The History of British Cartoons and Caricature elaborated by The Rt Hon Lord Baker in this informative often funny lecture. It’s a bit long but well worth watching if you like cartoonists and political cartoons.
Sir Henry Maximilian “Max” Beerbohm (24 August 1872 – 20 May 1956) was an English essayist, parodist, and caricaturist best known today for his 1911 novel Zuleika Dobson.
Born in London, England, at 57 Palace Gardens Terrace, Henry Maximilian Beerbohm was the youngest of nine children of a Lithuanian-born grain merchant, Julius Ewald Edward Beerbohm (1811–92). His mother was Eliza Draper Beerbohm (d. 1918), the sister of Julius’s late first wife. It was a well-to-do London family, and Beerbohm grew up with the four sisters from his father’s second marriage. One of these sisters was Agnes Mary Beerbohm (1865–1949), who became Mrs Ralph Neville in 1884; she was a friend of the artist Walter Sickert and modelled for him in his 1906 painting Fancy Dress. He was also close to four half-siblings, one of whom, Herbert Beerbohm Tree, was already a renowned stage actor when Max Beerbohm was a child. Other older half-siblings were the author and explorer Julius Beerbohm and the author Constance Beerbohm. His nieces were Viola, Felicity and Iris Tree.
From 1881 to 1885 Max — he was always called simply “Max” and it is thus that he signed his drawings — attended the day school of a Mr Wilkinson in Orme Square. Mr Wilkinson, Beerbohm later said, “gave me my love of Latin and thereby enabled me to write English”. Mrs Wilkinson taught drawing to the students, the only lessons Beerbohm ever had in the subject.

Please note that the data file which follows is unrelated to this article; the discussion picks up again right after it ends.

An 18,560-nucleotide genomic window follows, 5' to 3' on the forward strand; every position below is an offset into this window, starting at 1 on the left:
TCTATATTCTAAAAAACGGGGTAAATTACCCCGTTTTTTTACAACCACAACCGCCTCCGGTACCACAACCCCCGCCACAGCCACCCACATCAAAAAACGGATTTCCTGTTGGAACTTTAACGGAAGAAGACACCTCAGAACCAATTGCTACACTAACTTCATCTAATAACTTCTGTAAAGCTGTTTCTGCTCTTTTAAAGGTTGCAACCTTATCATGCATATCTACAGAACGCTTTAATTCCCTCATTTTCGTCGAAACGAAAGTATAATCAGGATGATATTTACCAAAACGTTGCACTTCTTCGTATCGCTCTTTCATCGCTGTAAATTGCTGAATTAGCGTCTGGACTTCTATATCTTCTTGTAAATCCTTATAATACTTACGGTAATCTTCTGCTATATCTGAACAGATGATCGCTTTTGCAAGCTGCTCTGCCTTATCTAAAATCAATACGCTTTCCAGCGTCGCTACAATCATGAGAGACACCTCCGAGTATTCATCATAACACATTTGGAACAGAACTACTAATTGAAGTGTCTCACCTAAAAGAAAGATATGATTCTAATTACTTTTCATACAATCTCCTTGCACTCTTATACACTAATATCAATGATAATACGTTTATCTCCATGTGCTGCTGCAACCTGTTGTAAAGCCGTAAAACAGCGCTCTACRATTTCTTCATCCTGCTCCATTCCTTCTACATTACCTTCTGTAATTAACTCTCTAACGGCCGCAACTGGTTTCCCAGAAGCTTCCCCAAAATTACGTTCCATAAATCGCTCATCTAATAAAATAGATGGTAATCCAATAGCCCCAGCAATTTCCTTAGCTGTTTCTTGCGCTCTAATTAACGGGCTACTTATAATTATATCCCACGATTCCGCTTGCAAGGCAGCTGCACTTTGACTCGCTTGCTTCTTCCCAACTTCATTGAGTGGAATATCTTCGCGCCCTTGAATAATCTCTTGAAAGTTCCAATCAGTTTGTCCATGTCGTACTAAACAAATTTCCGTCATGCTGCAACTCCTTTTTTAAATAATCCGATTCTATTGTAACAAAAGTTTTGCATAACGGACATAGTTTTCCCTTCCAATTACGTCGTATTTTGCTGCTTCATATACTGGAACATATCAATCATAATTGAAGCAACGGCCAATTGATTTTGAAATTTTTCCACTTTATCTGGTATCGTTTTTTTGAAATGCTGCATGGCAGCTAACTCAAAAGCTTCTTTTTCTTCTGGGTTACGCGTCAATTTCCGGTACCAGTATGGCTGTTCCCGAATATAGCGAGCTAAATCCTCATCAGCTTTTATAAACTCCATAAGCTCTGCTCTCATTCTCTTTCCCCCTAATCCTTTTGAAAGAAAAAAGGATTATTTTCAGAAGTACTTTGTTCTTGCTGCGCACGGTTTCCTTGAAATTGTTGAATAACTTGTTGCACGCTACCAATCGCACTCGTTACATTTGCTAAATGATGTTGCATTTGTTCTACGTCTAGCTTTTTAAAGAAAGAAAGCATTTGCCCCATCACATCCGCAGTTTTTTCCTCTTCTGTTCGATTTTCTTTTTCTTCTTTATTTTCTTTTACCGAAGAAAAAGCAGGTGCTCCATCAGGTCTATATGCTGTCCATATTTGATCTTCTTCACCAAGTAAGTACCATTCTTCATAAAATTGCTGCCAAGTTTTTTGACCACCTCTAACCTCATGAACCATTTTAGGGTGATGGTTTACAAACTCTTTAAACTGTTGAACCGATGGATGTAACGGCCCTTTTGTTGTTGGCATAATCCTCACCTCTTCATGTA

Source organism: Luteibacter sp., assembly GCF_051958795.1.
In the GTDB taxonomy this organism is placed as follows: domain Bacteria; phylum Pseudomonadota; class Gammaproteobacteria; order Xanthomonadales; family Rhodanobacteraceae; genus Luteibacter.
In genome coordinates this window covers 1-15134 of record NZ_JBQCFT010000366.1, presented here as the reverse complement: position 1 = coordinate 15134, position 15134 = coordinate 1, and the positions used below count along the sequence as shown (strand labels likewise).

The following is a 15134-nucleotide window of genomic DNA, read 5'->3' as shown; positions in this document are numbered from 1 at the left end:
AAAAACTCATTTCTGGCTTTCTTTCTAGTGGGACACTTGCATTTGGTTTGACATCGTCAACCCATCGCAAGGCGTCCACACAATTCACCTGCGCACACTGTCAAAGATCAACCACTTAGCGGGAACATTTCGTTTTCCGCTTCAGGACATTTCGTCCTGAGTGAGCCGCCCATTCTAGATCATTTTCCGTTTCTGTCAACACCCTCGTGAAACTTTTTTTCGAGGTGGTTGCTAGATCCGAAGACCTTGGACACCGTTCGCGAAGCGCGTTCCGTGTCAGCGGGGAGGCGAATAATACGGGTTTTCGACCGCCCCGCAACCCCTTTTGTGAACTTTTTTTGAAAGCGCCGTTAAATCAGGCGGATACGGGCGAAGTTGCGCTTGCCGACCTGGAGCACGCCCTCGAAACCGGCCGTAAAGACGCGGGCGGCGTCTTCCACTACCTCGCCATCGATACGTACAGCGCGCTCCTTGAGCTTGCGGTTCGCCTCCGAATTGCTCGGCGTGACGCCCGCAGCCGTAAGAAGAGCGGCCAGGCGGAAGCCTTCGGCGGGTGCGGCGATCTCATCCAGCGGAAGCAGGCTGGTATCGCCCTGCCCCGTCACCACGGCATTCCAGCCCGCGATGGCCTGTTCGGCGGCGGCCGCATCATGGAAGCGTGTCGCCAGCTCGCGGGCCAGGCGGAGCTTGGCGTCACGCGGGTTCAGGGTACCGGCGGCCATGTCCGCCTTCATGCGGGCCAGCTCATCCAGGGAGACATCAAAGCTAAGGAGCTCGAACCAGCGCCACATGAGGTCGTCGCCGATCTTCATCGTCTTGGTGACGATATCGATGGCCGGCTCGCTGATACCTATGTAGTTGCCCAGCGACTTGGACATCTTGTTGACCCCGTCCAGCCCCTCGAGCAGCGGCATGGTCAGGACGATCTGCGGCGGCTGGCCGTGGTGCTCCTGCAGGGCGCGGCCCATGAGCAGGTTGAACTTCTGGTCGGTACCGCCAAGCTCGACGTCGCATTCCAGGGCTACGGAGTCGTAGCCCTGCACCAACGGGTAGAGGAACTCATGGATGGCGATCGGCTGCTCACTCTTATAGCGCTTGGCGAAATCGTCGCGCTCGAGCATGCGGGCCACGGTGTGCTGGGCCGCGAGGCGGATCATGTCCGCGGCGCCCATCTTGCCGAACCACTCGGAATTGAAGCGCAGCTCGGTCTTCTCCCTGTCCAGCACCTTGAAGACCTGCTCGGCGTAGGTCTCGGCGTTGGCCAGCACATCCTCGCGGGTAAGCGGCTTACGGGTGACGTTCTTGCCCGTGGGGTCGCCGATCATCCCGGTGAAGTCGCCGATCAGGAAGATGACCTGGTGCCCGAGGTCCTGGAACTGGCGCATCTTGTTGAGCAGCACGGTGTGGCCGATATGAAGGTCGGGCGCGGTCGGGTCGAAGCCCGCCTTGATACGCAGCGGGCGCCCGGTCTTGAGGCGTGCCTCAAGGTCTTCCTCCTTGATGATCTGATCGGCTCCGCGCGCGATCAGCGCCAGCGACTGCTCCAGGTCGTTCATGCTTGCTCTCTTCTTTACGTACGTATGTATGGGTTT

Sickert, Walter (1897), “Max Beerbohm”, Vanity Fair.
Beerbohm was educated at Charterhouse School and Merton College, Oxford from 1890, where he was Secretary of the Myrmidon Club. It was at school that he began writing. While at Oxford Beerbohm became acquainted with Oscar Wilde and his circle through his brother, Herbert Beerbohm Tree. In 1893 he met William Rothenstein, who introduced him to Aubrey Beardsley and other members of the literary and artistic circle connected with The Bodley Head. Though he was an unenthusiastic student academically, Beerbohm became a well-known figure in Oxford social circles. He also began submitting articles and caricatures to London publications, which were met enthusiastically. In March 1893 he submitted an article on Oscar Wilde to the Anglo-American Times under the pen name “An American”. Later in 1893 his essay “The Incomparable Beauty of Modern Dress” was published in the Oxford journal The Spirit Lamp by its editor, Lord Alfred Douglas.
By 1894, having developed his personality as a dandy and humorist, and already a rising star in English letters, he left Oxford without a degree. His A Defence of Cosmetics (The Pervasion of Rouge) appeared in the first edition of The Yellow Book in 1894, his friend Aubrey Beardsley being art editor at the time.
In 1895 Beerbohm went to America for several months as secretary to his brother Herbert Beerbohm Tree’s theatrical company. He was fired when he spent far too many hours polishing the business correspondence. There he became engaged to Grace Conover, an American actress in the company, a relationship that lasted several years.
On his return to England Beerbohm published his first book, The Works of Max Beerbohm (1896), a collection of his essays which had first appeared in The Yellow Book. His first piece of fiction, The Happy Hypocrite, was published in The Yellow Book in 1897. Having been interviewed by George Bernard Shaw himself, in 1898 he followed Shaw as drama critic for the Saturday Review, on whose staff he remained until 1910. At that time the Saturday Review was undergoing renewed popularity under its new owner, the writer Frank Harris, who would later become a close friend of Beerbohm’s.